After last week's success with using the plastic wrap application method on glass gems, I decided it would be fun to try it on metal washers. Washer necklaces are my second most popular post on the blog, so it only seemed appropriate to give them the plastic wrap treatment too.
I laid out a sheet of crumpled plastic wrap on my craft mat and selected some washers and some coordinating colors of ink so they wouldn't turn too brown.
I ended up selecting some blues and greens and then some purple as a pop of color. I squirted the ink onto the plastic wrap until I had good coverage.
Then I plopped my washers down onto the ink making sure they had good contact. Then I wrapped the edges over the top to secure them for drying.
I set them aside for a day to dry. When I came back to them, the dried ink was a bit darker. I was optimistic since the last couple attempts at this method have been pretty successful.
So I peeled my first washer off of the plastic and was disappointed. The color didn't really stick to the washer.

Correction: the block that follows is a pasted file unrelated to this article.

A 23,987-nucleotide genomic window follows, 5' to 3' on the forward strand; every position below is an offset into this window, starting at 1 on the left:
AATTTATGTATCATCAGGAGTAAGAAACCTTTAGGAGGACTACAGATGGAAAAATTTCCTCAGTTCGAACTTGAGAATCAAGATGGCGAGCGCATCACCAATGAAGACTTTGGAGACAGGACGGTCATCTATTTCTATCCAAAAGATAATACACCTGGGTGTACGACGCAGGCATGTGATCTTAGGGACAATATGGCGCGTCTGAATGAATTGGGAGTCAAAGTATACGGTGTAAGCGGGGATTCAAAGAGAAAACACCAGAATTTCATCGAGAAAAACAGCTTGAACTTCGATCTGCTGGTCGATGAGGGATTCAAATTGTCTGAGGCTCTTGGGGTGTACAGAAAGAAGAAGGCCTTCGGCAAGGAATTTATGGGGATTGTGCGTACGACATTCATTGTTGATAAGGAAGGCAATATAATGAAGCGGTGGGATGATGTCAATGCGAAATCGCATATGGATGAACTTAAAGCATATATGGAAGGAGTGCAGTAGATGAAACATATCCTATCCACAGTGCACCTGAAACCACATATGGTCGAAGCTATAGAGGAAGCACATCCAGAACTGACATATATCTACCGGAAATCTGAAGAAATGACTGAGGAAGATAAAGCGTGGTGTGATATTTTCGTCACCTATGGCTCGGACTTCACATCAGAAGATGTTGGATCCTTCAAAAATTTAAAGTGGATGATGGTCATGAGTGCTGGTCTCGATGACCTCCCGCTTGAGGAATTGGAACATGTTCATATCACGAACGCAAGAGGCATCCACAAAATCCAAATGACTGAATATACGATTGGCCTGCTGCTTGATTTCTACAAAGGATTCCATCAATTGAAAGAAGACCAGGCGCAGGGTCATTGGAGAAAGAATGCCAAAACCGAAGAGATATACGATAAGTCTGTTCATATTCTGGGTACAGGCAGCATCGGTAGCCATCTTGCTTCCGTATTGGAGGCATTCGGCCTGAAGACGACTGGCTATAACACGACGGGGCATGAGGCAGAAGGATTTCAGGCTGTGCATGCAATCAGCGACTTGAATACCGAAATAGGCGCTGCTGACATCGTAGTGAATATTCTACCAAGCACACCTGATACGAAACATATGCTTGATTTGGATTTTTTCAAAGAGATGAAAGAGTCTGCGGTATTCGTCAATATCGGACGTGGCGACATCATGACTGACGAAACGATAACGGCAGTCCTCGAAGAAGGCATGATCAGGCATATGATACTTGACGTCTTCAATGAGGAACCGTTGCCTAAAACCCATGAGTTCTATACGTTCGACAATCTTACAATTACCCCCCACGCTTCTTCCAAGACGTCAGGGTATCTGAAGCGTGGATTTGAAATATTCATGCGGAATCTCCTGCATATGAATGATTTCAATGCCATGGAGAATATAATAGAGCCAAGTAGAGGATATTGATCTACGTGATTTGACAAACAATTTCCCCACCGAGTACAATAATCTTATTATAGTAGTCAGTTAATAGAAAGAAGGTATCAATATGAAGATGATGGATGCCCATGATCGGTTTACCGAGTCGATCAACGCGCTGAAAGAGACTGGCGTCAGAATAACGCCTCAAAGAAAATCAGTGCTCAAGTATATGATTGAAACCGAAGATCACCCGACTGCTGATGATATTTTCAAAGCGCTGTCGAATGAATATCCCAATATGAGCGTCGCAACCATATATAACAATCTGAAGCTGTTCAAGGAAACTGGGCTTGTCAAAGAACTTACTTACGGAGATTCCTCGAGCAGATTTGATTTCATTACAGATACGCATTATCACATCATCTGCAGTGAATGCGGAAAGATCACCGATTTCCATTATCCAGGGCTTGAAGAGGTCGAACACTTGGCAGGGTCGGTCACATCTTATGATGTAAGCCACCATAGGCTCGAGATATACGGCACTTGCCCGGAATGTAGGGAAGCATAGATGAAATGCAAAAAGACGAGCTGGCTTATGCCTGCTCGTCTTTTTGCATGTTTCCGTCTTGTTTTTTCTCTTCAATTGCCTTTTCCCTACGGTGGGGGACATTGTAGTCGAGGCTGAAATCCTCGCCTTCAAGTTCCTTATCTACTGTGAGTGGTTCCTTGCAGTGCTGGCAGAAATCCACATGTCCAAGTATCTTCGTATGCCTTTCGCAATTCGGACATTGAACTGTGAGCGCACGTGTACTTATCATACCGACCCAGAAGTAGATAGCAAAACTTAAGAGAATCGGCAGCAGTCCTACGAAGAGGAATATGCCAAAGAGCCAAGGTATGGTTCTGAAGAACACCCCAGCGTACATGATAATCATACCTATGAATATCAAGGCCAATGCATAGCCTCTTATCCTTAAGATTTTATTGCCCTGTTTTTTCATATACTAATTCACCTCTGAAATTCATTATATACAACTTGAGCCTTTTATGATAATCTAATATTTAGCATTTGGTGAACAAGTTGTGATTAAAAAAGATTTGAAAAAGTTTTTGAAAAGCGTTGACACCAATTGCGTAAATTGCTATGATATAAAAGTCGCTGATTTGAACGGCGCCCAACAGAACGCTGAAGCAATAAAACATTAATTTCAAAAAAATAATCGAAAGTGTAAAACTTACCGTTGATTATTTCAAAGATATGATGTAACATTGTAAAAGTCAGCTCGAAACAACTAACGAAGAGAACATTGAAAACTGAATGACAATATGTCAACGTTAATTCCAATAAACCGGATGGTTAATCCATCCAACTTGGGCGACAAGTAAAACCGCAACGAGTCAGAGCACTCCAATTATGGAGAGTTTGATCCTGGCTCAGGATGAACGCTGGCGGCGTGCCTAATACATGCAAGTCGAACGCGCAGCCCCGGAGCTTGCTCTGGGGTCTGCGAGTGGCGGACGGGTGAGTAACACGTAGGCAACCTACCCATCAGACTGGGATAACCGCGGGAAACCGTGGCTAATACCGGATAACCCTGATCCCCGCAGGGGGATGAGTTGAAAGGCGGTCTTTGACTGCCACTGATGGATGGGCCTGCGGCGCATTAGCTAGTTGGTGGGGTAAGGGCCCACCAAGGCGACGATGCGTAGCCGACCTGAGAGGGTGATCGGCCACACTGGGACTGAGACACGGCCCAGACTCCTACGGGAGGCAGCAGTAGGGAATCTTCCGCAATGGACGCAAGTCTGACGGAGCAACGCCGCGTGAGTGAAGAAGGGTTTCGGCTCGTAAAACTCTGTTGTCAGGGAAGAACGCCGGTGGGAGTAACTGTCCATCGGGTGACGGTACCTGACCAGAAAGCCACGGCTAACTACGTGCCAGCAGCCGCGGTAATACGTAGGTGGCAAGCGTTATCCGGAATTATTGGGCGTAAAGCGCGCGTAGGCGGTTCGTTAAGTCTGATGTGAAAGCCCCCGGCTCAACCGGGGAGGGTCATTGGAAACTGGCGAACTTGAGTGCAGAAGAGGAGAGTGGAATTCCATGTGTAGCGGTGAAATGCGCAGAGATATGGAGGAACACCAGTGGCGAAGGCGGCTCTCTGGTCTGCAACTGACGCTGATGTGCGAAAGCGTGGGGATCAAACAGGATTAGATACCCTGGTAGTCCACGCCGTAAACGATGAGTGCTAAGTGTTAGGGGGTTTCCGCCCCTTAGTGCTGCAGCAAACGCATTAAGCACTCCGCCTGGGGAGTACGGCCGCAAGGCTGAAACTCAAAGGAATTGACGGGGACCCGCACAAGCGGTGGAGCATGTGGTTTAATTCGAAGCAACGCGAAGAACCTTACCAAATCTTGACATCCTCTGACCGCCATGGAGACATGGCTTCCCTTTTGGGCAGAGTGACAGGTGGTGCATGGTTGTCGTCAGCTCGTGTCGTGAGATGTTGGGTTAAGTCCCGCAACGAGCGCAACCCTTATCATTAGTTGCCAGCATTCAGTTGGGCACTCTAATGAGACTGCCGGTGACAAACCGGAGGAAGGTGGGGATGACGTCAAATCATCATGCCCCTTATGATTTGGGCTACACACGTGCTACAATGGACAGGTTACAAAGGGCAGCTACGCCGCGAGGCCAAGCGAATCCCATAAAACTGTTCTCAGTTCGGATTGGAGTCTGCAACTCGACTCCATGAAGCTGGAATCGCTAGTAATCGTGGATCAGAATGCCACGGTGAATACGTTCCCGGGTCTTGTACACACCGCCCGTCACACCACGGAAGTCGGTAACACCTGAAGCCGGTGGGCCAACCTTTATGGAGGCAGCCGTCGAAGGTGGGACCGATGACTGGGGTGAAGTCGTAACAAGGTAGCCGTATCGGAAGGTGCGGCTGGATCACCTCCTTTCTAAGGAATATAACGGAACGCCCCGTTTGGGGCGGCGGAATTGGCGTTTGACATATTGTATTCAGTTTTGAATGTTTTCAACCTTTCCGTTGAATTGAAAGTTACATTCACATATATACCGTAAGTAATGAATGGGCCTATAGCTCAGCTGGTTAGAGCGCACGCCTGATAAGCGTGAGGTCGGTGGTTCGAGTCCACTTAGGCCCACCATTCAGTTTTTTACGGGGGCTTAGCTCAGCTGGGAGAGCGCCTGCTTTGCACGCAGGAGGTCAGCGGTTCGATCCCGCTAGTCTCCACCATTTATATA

After peeling them all off, I had very little color transfer. Undeterred, I decided I could try to add more color with a second attempt.
So I chose some saturated colors and a new piece of plastic wrap and plopped them down into the ink.
A day later I ended up with much better transfer. Two of the washers had a slightly pitted surface--they did not pick up the ink well. The others did ok. Definitely well enough to seal them up and make a few necklaces.
I thought I'd try the DecoArt by Americana Triple Thick Gloss glaze on these washers to seal them.
It's hard to see in the photo, but it worked pretty well. It gave me a bit more of a shiny finish than mod podge, but less of a raised glaze than dimensional magic or diamond glaze would. However it was also a bit more of a pain to apply than mod podge and a bit less than the fussy dimensional glazes. So it falls smack dab in the middle. I had to use two paper plates--one to apply the glaze, then pick them up out of the excess glaze that sloshes down into the center of the washer as you brush it on and then plop them onto a second plate to dry, and they still sort of glued themselves to the plate as they dried. You might have better luck with parchment than I did with a paper plate (I had to pry pieces of paper plate off of the back of a few of them).
But in the end, most of the washers turned out cute. I'm not sure why I had such bad transfer of the color on the first attempt. It may be that the surface of the washers just needs two applications, I'm not sure, but I'm definitely intrigued enough by how they turned out to try again!